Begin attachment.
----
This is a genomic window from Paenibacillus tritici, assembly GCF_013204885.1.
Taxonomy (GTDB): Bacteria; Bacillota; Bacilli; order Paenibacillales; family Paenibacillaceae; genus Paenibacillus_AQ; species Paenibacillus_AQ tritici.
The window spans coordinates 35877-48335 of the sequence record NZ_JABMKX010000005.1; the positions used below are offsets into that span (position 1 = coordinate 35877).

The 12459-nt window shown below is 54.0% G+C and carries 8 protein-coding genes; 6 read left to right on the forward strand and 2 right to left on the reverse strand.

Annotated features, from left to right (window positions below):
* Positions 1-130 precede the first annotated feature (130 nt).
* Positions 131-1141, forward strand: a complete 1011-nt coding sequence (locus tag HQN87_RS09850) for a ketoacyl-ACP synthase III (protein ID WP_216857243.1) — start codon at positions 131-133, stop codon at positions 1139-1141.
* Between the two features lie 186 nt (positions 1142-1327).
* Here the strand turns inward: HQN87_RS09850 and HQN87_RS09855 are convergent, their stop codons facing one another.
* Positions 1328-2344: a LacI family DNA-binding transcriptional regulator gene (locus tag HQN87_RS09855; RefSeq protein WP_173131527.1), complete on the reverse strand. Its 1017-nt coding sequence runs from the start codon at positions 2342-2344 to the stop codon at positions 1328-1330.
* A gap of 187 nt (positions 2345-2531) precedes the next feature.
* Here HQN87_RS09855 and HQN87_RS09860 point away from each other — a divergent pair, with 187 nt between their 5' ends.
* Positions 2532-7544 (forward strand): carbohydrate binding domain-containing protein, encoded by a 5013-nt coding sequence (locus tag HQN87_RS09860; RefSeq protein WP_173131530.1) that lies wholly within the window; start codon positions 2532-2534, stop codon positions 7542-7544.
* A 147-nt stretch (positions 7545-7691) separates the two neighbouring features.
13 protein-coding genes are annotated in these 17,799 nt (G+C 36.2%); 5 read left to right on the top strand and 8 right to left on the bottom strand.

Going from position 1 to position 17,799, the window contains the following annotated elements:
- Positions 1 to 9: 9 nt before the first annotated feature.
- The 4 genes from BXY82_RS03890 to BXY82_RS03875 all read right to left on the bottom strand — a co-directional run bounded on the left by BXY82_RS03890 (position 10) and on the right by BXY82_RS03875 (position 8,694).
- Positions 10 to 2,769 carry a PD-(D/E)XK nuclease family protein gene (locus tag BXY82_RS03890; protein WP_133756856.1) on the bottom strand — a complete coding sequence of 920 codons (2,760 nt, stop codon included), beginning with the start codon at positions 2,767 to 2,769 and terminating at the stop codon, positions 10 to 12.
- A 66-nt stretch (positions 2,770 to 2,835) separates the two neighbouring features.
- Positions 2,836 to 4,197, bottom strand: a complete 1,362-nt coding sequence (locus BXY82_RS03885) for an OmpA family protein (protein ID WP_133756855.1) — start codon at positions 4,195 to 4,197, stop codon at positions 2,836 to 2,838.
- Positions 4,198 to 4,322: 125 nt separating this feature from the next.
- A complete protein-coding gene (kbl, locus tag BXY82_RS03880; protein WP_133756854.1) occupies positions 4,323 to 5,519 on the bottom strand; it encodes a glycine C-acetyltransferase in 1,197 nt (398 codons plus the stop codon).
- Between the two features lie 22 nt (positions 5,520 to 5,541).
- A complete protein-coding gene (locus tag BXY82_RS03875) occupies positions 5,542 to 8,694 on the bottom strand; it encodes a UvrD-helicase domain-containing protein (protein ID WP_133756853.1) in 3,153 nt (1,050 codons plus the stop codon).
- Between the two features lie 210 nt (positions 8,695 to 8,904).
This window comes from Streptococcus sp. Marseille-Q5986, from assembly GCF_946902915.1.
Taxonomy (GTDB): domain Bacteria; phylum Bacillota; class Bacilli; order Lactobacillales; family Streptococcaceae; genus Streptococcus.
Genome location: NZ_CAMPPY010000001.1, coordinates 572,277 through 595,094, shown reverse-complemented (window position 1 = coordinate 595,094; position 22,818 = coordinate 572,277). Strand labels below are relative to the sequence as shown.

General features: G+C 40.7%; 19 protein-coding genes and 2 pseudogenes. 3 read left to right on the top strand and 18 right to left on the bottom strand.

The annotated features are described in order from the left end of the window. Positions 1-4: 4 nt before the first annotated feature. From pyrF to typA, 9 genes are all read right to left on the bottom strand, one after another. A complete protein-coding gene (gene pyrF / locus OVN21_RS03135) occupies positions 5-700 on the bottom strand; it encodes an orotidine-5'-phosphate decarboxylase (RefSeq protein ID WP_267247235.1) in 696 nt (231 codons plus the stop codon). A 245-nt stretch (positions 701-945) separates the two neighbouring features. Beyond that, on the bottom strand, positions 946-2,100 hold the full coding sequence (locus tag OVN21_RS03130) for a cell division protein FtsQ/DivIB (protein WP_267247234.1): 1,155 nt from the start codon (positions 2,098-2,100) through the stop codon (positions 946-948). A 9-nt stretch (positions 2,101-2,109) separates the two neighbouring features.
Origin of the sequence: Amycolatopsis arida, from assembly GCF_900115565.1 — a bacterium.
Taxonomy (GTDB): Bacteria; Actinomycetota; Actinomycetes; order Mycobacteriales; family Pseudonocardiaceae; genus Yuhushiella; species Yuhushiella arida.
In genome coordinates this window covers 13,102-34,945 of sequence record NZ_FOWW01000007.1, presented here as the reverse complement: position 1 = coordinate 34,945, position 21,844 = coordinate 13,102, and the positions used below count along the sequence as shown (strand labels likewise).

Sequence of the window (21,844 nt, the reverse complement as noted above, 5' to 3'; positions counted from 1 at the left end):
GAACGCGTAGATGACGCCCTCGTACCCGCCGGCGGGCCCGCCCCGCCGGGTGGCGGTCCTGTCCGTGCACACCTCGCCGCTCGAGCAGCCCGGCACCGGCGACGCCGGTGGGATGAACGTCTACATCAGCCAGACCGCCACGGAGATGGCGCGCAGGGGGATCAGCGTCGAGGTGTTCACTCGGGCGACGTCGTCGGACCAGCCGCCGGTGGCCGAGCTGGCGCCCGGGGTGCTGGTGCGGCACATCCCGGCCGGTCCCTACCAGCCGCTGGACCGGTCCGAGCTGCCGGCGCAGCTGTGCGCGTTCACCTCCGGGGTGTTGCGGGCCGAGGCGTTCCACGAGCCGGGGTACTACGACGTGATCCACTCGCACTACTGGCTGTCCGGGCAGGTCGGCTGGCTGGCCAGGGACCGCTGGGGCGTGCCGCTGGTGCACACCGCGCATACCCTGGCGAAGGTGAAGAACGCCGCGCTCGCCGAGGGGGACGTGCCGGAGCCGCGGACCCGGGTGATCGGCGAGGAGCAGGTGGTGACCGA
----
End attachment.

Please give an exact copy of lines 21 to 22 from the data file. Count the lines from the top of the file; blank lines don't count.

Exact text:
- Positions 2,836 to 4,197, bottom strand: a complete 1,362-nt coding sequence (locus BXY82_RS03885) for an OmpA family protein (protein ID WP_133756855.1) — start codon at positions 4,195 to 4,197, stop codon at positions 2,836 to 2,838.
- Positions 4,198 to 4,322: 125 nt separating this feature from the next.